Arvind Subramanian says deflation is a new challenge
The government flagged deflation as a new challenge for the economy but expressed hope that the growth will be close to 8% this fiscal year, notwithstanding lower first quarter GDP number.business Updated: Sep 03, 2015 22:02 IST
The government flagged deflation as a new challenge for the economy but expressed hope that the growth will be close to 8% this fiscal year, notwithstanding lower first quarter GDP number.
"Overall, economic growth is moving in the right direction, although its pace is still below what the economy needs... but at a pace that is expected to pick up in response to the ongoing reforms," said chief economic advisor Arvind Subramanian.
"And one real challenge that looms ahead appears not to be the price inflation but the possible price deflation," he added.
Talking to the reporters on below-than-expected first quarter growth, he said, the numbers suggest that "economy is recovering" and is consistent with the other more high-frequency indicators such as revenue collection and real credit growth.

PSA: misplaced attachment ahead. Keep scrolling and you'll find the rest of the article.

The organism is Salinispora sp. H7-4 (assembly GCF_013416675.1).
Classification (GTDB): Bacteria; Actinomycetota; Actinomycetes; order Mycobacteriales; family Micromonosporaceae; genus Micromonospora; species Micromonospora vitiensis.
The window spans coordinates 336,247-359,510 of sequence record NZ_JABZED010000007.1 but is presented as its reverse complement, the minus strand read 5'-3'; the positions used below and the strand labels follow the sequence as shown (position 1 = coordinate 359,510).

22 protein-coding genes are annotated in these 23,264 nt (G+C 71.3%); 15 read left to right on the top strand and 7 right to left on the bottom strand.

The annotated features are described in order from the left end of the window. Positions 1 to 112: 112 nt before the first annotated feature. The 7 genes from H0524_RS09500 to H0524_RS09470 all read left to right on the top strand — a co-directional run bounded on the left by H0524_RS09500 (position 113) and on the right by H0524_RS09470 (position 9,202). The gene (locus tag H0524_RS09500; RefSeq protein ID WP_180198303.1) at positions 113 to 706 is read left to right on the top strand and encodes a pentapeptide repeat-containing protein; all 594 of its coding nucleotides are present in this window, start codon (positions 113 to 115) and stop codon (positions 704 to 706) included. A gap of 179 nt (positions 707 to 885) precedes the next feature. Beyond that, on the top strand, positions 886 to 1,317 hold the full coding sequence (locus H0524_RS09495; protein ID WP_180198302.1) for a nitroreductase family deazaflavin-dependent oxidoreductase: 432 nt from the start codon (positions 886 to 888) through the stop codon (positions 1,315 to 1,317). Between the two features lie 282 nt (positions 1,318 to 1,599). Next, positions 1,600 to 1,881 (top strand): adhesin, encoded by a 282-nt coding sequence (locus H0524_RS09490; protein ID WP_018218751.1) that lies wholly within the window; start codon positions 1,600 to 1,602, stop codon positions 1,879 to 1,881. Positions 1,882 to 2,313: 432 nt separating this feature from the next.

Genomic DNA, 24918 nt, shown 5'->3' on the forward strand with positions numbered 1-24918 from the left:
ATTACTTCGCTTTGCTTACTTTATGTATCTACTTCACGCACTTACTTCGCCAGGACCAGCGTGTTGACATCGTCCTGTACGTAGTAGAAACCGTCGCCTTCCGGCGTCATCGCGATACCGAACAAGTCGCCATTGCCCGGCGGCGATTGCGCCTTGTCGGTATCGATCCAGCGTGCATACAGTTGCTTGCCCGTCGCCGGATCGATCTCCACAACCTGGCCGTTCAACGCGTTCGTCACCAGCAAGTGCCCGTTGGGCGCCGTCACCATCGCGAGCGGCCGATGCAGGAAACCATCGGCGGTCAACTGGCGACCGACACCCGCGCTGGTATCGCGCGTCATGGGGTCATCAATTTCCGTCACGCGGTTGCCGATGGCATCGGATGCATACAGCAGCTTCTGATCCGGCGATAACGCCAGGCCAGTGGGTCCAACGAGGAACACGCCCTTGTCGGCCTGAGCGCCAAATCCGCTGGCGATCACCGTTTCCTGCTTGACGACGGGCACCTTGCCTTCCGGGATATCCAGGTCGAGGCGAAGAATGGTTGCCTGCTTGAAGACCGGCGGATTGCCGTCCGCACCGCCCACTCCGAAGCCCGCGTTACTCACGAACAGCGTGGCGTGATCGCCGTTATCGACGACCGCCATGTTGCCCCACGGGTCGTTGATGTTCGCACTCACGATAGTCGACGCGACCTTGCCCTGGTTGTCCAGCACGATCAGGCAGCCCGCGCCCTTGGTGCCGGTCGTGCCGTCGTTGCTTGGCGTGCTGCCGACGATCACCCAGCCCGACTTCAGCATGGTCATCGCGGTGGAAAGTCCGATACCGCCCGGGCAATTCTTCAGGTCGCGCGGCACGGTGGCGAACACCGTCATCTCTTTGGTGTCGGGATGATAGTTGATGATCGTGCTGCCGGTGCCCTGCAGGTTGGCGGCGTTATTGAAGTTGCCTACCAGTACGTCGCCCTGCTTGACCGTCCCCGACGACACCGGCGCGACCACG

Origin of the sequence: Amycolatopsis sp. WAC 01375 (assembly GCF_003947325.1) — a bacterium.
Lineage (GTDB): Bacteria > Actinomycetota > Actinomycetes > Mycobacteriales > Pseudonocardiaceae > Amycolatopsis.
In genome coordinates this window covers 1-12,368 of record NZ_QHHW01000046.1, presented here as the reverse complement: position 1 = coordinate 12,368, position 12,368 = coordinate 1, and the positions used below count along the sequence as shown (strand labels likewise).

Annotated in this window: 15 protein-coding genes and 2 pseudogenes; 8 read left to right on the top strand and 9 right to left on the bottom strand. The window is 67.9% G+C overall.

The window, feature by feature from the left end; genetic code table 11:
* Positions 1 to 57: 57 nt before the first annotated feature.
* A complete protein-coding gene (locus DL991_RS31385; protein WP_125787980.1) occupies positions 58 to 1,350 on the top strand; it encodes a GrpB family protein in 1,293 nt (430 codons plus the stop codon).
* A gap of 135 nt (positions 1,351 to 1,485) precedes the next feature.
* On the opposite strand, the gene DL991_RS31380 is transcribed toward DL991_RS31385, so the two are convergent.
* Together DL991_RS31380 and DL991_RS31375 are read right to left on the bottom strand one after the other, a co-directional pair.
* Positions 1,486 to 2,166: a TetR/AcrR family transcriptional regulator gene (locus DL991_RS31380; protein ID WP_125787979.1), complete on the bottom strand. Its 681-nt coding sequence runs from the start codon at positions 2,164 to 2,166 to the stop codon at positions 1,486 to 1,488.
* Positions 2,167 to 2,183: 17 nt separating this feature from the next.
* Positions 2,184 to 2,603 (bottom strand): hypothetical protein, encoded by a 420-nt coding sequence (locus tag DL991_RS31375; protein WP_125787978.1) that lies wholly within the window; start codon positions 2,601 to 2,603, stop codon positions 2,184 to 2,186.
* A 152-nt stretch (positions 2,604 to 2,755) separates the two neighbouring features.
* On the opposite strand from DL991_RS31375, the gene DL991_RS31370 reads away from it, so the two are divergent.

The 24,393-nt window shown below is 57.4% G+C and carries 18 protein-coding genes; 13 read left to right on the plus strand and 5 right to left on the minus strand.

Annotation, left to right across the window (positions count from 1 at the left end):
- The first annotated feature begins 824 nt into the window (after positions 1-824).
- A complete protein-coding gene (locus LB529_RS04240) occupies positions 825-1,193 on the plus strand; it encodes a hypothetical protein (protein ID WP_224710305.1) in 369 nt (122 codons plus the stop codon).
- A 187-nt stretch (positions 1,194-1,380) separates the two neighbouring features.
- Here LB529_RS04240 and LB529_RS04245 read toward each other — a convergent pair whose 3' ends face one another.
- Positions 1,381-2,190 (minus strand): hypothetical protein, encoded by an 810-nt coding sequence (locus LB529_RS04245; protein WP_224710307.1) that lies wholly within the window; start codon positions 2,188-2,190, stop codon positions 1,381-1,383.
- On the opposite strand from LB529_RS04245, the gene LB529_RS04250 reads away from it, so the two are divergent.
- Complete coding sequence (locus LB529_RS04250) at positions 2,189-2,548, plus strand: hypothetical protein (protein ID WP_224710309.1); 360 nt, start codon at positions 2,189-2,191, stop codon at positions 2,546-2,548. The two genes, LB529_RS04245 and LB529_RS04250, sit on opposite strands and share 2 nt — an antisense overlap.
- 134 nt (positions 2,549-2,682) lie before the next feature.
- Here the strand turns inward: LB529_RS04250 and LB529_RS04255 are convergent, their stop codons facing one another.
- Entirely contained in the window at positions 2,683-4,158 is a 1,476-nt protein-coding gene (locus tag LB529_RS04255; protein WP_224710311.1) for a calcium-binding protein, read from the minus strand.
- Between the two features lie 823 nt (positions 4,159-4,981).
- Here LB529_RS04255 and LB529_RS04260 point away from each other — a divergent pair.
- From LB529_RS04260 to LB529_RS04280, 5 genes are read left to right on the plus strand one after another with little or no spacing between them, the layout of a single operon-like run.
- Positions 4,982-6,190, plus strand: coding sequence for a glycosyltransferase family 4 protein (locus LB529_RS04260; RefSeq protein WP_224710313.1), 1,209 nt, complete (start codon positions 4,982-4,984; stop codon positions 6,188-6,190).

On growth forecast, he said, "the Economic Survey said 8-8.5%. Certainly if GDP numbers are reaccessed, we are closer to 8% than currently being forecast."
Several agencies including Fitch and other experts have lowered the growth forecast for the current fiscal in light of the global financial turmoil and the slowdown in pace of reforms.
The first quarter GDP data released by the government on Monday revealed that the economic growth, measured by GVA slowed to 7.1% as against 7.4% in the corresponding period last fiscal. The GDP, though expanded at 7%, up from 6.7%.
As regards to inflation, the wholesale price index has been in the negative zone since November 2014, while the retail inflation (CPI) too has fallen sharply.
Subramanian, however, evaded questions on the need to cut rates by RBI to bolster economy in wake of low inflation.
RBI Governor Raghuram Rajan, who had cut rates by 0.75% in three tranches since January, maintained status quo in the last monetary policy review in August despite pressure from the industry and the government.
The next policy is due on September 29.